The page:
The face of a tech native: looking across the digital divide

Submitted by Norm Roulet on Wed, 11/22/2006 - 04:03.

 

I've had many "chicken or egg" discussions about the digital divide with many people over many years. To some, the divide is about economics and access to technology and the Internet. To some, it is about environment and culture. To some it is about usability and functionality. I believe a person's position relative to the digital divide is influenced by all these factors, over time, influenced by personal capabilities, and I tend to view the challenges to be overcome to bridge the divide in about that order, starting with economics and access to technology and ending with functionality of technology, applications and information services. I'll point to my 19 month old tech native son Claes and some friends and family to explore this issue further. 

Because his parents have and use technology at home, Claes has associated technology with his parents and our environment and culture since he could see. As soon as he could walk, he came to explore these devices we seemed to give more attention to than to he. At first, he tried to destroy them - throwing cell phones across the room and pulling keys off laptops - but shortly he was able to understand them in his own ways, like making lights shine and hearing voices he knows on the phone and seeing pictures of himself and his bunny on the computer screen, and he became a primitive technology user himself.

These are environmental and cultural associations at home that shape his early development and define his state as a tech native. Before age two, as he is just constructing his language, he is already capable of using simple technologies and knows these are part of his life, and has personal preferences about them based upon his experiences with his parents and their use of technology, just as his preferences about reading, and creating and appreciating art, and nature are being formed.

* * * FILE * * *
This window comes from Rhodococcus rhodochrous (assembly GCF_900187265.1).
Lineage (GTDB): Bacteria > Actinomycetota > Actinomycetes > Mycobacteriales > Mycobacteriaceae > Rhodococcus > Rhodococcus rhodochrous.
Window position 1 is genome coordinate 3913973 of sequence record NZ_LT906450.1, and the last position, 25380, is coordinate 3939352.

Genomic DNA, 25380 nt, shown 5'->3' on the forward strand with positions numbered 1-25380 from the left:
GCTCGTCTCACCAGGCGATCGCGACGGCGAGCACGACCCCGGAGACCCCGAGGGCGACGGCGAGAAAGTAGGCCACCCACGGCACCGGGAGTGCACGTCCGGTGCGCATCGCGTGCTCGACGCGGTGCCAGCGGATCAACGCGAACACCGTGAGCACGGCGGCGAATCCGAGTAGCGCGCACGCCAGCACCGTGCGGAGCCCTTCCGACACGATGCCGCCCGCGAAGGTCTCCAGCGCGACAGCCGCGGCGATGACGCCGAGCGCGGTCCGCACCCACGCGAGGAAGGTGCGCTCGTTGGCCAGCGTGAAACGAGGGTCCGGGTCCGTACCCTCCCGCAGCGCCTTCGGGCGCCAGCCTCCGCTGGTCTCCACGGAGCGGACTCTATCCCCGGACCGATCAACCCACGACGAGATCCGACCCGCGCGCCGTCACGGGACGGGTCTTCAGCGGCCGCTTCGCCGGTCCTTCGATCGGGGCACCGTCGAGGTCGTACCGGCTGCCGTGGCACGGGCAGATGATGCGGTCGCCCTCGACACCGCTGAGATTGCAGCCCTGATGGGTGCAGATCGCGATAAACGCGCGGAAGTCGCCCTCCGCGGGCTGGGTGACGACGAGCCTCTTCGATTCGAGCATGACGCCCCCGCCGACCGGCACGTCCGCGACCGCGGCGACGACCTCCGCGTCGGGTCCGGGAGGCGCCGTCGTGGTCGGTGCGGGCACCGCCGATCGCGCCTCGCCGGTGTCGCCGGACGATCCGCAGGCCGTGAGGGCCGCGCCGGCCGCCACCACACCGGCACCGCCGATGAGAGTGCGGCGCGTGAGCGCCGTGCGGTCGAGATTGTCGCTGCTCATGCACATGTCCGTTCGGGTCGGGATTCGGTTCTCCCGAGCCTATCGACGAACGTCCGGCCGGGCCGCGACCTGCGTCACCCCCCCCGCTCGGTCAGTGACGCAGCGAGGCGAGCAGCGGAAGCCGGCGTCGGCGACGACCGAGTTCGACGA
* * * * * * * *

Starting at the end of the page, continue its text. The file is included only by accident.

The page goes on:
My experience with my other children tells me, within a few more weeks Claes will be able to do simple tasks on the computer, without being destructive, and then play simple games and read there, and then start and navigate the computer himself, and by then he will be fighting us for computer time. All this happens for him without Internet access, any specific applications, or anything more than the most basic computer and applications.

So, because we have basic computer equipment at home, Claes has access to it, and because we have an environment and culture to use it ourselves, Claes associates it with mom and dad and is inclined to do like us. It doesn't matter if the equipment has any specific purpose, but it matters that it is in his presence and he associates it with his parents and how we live. Of course, this is only possible because we have the equipment at home, which is explicitly different from if we went to work, school, a computer center or the library to use computers outside his presence.

 Now, my 70-something parents, for all their intelligence and education, are not tech native, but they bought computer equipment and set up dial-up access because they live in a culture where they realize there is value on the Internet - after several years, they even recently upgraded to DSL access. Their capabilities are about equivalent to a 4-year-old tech native, and will probably not develop much beyond that. They can turn the machine on, load a web browser, and search for information and browse the web. They aren't even at the email stage... they are redefining their environment to changes in global culture, to the minimal extent it makes sense to them. With some mentoring they could do much more, but that is not of their desired culture or environment and they are satisfied at their current level. They value that others have greater tech skills, and even had me put their art collection in a Drupal content management system, and eventually want to learn to edit that, but they do not seek better usability or function than that.

Another interesting example is a fiftyish gallery owner in Toronto who has minimal computer experience but has largely run her gallery and business on paper and so did not have a computer at home or work. Recently, she realized that to grow her business she needed internet access, to receive and send emails and attachments, and a computer for preparing documents and building a database, and an enhanced web presence for doing business in the wide-world (which she outsourced to me). Having limited funds, she bought a cheap storefront computer with printer and monitor, for around $500, but could not afford Windows for another $300 and Office for another $400, so we went with Ubuntu and Open Office... she has free high speed internet via WiFi in her gallery building, so is fortunate in that respect, but we haven't even set that up yet - she's just playing with the box, for now. She is slowly getting into the tech swing of things, doing letters and invoices and building a contact database - she has no education with any of this, and no on-site support, so she is using help files and plodding her way along, learning for herself and getting the job done. Over the years, she will become quite proficient, learn more applications and grow her business and life through technology, without ever taking a class or stepping into a computer center, so to speak.